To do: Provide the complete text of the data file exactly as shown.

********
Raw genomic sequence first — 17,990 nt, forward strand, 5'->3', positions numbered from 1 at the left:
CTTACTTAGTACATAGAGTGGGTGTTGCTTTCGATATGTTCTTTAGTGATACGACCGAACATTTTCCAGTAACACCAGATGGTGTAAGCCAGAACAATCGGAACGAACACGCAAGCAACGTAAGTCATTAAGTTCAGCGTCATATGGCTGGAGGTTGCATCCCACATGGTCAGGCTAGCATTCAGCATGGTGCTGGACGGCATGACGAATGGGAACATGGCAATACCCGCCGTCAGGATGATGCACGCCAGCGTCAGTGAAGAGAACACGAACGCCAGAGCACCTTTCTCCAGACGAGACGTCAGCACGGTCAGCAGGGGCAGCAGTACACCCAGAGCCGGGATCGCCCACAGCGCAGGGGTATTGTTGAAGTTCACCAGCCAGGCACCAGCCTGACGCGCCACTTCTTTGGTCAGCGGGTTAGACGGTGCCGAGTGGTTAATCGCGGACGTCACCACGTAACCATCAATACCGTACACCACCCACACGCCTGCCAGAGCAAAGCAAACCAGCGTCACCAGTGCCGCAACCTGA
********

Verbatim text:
Raw genomic sequence first — 17,990 nt, forward strand, 5'->3', positions numbered from 1 at the left:
CTTACTTAGTACATAGAGTGGGTGTTGCTTTCGATATGTTCTTTAGTGATACGACCGAACATTTTCCAGTAACACCAGATGGTGTAAGCCAGAACAATCGGAACGAACACGCAAGCAACGTAAGTCATTAAGTTCAGCGTCATATGGCTGGAGGTTGCATCCCACATGGTCAGGCTAGCATTCAGCATGGTGCTGGACGGCATGACGAATGGGAACATGGCAATACCCGCCGTCAGGATGATGCACGCCAGCGTCAGTGAAGAGAACACGAACGCCAGAGCACCTTTCTCCAGACGAGACGTCAGCACGGTCAGCAGGGGCAGCAGTACACCCAGAGCCGGGATCGCCCACAGCGCAGGGGTATTGTTGAAGTTCACCAGCCAGGCACCAGCCTGACGCGCCACTTCTTTGGTCAGCGGGTTAGACGGTGCCGAGTGGTTAATCGCGGACGTCACCACGTAACCATCAATACCGTACACCACCCACACGCCTGCCAGAGCAAAGCAAACCAGCGTCACCAGTGCCGCAACCTGA